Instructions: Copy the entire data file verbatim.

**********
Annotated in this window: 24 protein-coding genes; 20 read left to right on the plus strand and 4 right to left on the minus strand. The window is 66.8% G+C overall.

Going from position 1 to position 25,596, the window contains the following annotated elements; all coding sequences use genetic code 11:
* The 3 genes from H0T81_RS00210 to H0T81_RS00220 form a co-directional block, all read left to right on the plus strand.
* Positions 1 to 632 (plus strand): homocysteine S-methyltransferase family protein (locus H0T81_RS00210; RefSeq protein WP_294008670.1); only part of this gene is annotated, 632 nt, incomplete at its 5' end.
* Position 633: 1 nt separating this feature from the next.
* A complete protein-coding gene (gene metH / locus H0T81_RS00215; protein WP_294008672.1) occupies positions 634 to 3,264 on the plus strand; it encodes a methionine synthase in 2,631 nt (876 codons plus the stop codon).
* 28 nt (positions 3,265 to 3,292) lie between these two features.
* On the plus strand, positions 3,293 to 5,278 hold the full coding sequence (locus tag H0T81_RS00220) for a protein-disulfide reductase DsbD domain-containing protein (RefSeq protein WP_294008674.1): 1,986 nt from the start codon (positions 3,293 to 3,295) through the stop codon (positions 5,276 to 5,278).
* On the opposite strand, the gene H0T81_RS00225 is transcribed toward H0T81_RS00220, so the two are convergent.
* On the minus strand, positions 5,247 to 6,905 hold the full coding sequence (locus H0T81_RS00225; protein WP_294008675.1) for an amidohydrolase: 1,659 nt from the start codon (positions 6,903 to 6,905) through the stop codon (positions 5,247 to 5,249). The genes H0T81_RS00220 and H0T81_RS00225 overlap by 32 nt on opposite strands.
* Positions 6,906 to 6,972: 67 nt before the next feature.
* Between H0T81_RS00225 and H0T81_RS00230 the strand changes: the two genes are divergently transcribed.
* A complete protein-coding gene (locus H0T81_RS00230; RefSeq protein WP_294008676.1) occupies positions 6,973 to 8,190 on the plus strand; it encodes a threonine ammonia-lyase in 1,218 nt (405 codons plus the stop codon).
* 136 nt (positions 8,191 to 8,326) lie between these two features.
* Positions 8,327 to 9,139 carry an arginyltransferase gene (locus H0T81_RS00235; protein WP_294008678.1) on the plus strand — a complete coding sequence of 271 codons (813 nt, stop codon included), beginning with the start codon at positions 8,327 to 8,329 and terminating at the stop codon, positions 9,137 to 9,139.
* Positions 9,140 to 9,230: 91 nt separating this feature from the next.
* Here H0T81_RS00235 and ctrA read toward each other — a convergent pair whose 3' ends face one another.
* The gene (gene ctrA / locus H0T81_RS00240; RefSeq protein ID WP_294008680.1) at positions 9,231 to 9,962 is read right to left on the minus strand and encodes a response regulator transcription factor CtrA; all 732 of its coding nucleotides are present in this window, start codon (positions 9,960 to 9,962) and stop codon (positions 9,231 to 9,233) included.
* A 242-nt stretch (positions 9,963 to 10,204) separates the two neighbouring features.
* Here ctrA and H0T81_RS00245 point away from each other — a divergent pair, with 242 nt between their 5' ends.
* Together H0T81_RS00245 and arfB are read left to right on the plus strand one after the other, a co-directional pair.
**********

Annotated in this window: 24 protein-coding genes; 20 read left to right on the plus strand and 4 right to left on the minus strand. The window is 66.8% G+C overall.

Going from position 1 to position 25,596, the window contains the following annotated elements; all coding sequences use genetic code 11:
* The 3 genes from H0T81_RS00210 to H0T81_RS00220 form a co-directional block, all read left to right on the plus strand.
* Positions 1 to 632 (plus strand): homocysteine S-methyltransferase family protein (locus H0T81_RS00210; RefSeq protein WP_294008670.1); only part of this gene is annotated, 632 nt, incomplete at its 5' end.
* Position 633: 1 nt separating this feature from the next.
* A complete protein-coding gene (gene metH / locus H0T81_RS00215; protein WP_294008672.1) occupies positions 634 to 3,264 on the plus strand; it encodes a methionine synthase in 2,631 nt (876 codons plus the stop codon).
* 28 nt (positions 3,265 to 3,292) lie between these two features.
* On the plus strand, positions 3,293 to 5,278 hold the full coding sequence (locus tag H0T81_RS00220) for a protein-disulfide reductase DsbD domain-containing protein (RefSeq protein WP_294008674.1): 1,986 nt from the start codon (positions 3,293 to 3,295) through the stop codon (positions 5,276 to 5,278).
* On the opposite strand, the gene H0T81_RS00225 is transcribed toward H0T81_RS00220, so the two are convergent.
* On the minus strand, positions 5,247 to 6,905 hold the full coding sequence (locus H0T81_RS00225; protein WP_294008675.1) for an amidohydrolase: 1,659 nt from the start codon (positions 6,903 to 6,905) through the stop codon (positions 5,247 to 5,249). The genes H0T81_RS00220 and H0T81_RS00225 overlap by 32 nt on opposite strands.
* Positions 6,906 to 6,972: 67 nt before the next feature.
* Between H0T81_RS00225 and H0T81_RS00230 the strand changes: the two genes are divergently transcribed.
* A complete protein-coding gene (locus H0T81_RS00230; RefSeq protein WP_294008676.1) occupies positions 6,973 to 8,190 on the plus strand; it encodes a threonine ammonia-lyase in 1,218 nt (405 codons plus the stop codon).
* 136 nt (positions 8,191 to 8,326) lie between these two features.
* Positions 8,327 to 9,139 carry an arginyltransferase gene (locus H0T81_RS00235; protein WP_294008678.1) on the plus strand — a complete coding sequence of 271 codons (813 nt, stop codon included), beginning with the start codon at positions 8,327 to 8,329 and terminating at the stop codon, positions 9,137 to 9,139.
* Positions 9,140 to 9,230: 91 nt separating this feature from the next.
* Here H0T81_RS00235 and ctrA read toward each other — a convergent pair whose 3' ends face one another.
* The gene (gene ctrA / locus H0T81_RS00240; RefSeq protein ID WP_294008680.1) at positions 9,231 to 9,962 is read right to left on the minus strand and encodes a response regulator transcription factor CtrA; all 732 of its coding nucleotides are present in this window, start codon (positions 9,960 to 9,962) and stop codon (positions 9,231 to 9,233) included.
* A 242-nt stretch (positions 9,963 to 10,204) separates the two neighbouring features.
* Here ctrA and H0T81_RS00245 point away from each other — a divergent pair, with 242 nt between their 5' ends.
* Together H0T81_RS00245 and arfB are read left to right on the plus strand one after the other, a co-directional pair.